That’s not science. That’s just industry propaganda parading around, pretending to be “facts.”

UK Daily Mail goes all in for pharma’s LIES, claims vitamin D supplements are useless

Based on the JAMA Network Journal’s dishonest analysis of the study, the UK Daily Mail goes on to publish a totally false article — fake news — that ridiculously claims vitamin D supplements are useless for preventing cancer, doing a tremendous disservice to its own readers.

Its headline blares, “Fashionable vitamin D supplements do NOT reduce the risk of cancer – despite years of evidence to the contrary.”

The story goes on to report a blatant falsehood, claiming, “Taking fashionable Vitamin D supplements does not reduce the risk of cancer for older women, a study shows.”

In truth, the study shows a 42.9% increase in cancer risk among those who did not take the supplements. Yet the UK Daily Mail reports the opposite, misleading its readers who, living in the UK, already suffer from chronic vitamin D deficiency due to the lack of sunlight across most of the United Kingdom.

This is truly bad journalism on the part of the UK Daily Mail, which typically does a far better job of reporting on nutritional breakthroughs and even highlighting the dangers of risky medications.

Conclusion: Even mainstream medical journals push fake science when they think they can get away with it

In the current debate about “fake news” vs. real news, nobody has put the medical science journals under the microscope to ask whether they are deliberately pushing FAKE SCIENCE that generates fake news.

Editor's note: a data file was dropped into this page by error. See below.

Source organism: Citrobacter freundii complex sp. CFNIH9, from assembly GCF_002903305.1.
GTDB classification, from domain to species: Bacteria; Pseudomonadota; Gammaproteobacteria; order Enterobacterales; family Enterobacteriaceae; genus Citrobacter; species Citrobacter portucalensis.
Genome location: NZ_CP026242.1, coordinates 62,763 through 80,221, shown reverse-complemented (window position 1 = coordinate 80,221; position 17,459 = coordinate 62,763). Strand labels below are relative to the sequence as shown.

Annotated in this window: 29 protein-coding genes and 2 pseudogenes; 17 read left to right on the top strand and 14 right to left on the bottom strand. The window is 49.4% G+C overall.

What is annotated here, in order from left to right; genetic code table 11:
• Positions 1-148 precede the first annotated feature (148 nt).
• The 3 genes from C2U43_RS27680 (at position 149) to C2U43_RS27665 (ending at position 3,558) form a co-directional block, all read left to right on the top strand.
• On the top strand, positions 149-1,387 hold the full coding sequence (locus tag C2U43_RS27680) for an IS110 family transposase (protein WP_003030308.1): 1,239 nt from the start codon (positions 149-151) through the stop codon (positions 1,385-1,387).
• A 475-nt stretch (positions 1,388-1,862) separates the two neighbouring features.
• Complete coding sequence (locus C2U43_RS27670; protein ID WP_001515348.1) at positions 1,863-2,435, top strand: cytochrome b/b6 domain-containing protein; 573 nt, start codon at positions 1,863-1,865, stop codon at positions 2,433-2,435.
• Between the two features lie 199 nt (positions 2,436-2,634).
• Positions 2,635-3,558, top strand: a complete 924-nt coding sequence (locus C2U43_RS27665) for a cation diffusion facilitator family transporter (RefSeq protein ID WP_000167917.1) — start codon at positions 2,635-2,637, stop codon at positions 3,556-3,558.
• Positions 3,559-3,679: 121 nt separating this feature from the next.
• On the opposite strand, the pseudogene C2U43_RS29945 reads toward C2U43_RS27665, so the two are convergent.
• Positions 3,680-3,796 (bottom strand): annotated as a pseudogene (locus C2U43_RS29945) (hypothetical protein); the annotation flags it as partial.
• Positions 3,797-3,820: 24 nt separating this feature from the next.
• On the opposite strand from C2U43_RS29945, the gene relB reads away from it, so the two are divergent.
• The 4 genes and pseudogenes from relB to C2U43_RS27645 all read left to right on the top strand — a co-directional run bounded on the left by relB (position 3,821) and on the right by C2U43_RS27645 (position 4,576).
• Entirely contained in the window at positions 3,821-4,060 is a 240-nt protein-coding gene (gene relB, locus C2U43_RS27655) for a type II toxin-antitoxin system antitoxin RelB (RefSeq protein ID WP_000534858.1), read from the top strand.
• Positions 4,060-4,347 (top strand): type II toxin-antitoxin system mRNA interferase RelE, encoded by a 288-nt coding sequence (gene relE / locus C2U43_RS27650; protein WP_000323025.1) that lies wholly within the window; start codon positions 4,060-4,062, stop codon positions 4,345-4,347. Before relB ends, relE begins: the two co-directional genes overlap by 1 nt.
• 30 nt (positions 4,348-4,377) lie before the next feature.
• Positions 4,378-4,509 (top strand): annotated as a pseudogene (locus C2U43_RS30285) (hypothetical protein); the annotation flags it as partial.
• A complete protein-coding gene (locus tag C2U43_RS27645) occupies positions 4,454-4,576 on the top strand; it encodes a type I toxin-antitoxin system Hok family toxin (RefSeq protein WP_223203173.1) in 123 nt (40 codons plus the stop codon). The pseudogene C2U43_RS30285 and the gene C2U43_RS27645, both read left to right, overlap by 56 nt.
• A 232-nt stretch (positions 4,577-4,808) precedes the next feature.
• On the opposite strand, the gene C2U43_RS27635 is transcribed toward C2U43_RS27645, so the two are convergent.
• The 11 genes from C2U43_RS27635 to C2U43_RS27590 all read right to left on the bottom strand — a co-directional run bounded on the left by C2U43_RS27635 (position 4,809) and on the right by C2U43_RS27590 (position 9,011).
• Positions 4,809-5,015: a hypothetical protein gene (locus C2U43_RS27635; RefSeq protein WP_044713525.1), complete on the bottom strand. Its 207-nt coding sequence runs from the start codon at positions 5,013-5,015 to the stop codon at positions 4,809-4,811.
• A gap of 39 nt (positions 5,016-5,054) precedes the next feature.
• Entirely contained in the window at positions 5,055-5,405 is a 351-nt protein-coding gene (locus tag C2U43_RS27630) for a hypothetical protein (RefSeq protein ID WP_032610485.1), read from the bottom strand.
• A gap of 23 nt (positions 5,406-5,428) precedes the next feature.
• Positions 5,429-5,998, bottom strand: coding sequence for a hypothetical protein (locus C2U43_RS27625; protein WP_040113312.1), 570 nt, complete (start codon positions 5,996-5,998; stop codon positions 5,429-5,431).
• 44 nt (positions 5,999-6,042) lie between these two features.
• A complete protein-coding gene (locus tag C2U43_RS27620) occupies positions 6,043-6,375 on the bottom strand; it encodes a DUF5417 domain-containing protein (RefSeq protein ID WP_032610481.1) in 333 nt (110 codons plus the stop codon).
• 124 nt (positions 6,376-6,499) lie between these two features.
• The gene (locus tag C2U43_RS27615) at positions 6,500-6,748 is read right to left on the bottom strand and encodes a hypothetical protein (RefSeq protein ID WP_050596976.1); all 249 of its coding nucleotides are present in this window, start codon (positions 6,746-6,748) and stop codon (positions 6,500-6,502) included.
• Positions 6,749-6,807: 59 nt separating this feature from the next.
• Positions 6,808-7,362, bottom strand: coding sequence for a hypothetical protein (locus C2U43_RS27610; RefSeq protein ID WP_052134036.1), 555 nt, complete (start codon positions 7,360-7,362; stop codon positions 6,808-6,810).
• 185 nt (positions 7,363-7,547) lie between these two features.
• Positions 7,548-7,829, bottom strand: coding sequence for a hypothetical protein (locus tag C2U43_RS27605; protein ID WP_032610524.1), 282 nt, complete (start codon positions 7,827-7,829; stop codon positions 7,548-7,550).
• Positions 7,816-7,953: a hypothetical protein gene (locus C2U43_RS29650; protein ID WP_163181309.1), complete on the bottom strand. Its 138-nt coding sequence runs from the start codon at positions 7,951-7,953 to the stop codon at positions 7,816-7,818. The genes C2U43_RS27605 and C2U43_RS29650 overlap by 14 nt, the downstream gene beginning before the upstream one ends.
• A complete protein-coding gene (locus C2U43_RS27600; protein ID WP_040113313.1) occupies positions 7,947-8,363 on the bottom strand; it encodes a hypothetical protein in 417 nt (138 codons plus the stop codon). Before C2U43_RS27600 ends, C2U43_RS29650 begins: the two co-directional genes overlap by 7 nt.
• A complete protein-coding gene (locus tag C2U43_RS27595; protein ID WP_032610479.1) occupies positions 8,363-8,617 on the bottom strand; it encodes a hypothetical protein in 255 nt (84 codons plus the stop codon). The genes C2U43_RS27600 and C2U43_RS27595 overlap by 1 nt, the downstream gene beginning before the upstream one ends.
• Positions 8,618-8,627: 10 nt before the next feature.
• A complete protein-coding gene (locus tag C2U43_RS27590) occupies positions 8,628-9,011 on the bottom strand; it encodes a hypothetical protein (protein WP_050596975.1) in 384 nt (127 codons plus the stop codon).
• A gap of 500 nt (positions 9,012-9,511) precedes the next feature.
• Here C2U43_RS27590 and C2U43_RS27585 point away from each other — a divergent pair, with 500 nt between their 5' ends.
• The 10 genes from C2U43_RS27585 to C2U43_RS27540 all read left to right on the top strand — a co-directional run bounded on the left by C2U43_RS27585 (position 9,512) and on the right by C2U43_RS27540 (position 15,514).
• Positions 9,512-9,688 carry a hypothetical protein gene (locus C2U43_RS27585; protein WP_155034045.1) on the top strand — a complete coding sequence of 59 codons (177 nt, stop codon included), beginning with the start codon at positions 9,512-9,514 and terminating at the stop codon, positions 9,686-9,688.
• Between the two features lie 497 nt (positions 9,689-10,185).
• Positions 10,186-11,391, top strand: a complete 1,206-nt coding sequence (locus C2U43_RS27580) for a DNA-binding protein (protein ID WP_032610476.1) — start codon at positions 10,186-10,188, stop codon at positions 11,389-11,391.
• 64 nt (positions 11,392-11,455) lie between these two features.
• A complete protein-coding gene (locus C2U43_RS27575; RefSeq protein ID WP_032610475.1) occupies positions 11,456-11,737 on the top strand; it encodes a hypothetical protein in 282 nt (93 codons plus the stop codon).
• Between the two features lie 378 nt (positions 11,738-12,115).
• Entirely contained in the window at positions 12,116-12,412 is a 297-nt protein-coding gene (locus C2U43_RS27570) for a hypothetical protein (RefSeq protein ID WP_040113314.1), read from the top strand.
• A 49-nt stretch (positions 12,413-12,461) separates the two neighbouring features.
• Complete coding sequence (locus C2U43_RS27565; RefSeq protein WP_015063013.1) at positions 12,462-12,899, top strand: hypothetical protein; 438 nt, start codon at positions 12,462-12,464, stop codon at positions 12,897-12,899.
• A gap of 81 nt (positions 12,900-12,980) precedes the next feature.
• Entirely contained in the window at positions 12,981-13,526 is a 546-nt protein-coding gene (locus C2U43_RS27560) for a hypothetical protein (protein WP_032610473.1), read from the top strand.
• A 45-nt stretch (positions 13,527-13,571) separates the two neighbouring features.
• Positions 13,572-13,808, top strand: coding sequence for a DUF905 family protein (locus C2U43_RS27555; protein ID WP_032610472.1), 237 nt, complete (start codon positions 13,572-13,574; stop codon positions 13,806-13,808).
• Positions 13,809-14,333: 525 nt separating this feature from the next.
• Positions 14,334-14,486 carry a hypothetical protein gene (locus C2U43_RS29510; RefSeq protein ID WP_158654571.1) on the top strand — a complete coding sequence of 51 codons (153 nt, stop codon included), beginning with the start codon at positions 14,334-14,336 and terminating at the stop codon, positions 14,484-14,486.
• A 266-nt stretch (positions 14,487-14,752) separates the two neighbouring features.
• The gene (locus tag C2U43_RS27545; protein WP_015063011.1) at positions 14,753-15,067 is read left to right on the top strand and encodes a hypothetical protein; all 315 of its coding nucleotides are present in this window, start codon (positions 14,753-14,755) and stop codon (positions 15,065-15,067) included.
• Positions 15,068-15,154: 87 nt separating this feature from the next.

As it turns out, they do. The JAMA Network, shown here, deliberately falsifies a fake conclusion that’s contradicted by the evidence, then reports its conclusion as fact. That “fact” is then cited by the mainstream media which, by default, takes JAMA conclusions as gospel even though they are industry-influenced falsehoods.

That’s how fake news becomes “scientific fact” in the world of the pharma-controlled mainstream media. And that’s exactly why you can’t trust any analysis you read in any pharma-funded science journal or medical journal. They deliberately and knowingly lie about the studies they cover, making sure that clinical trials involving nutrition, herbs and natural remedies always produce negative conclusions, regardless of what the data actually show.

If you want real news about science in nutrition, medicine and health, you have to read independent sources that aren’t funded by Big Pharma. This is why PLoS journals are far more credible than JAMA, by the way. It’s also why Natural News is far more credible than the New York Times or even the UK Daily Mail when it comes to honest reporting on nutritional science. We take no money from pharma, which means pharma can’t control our editorial decisions. (Yes, Big Pharma exercises near-total control over the editorial decisions of nearly the entire mainstream media, from CNN and the Washington Post to the medical journals themselves.)

If you want real, honest, independent news on nutritional science breakthroughs, read Natural News. We also publish Medicine.news and Scientific.news as well, so check out those sites when you want to be honestly informed.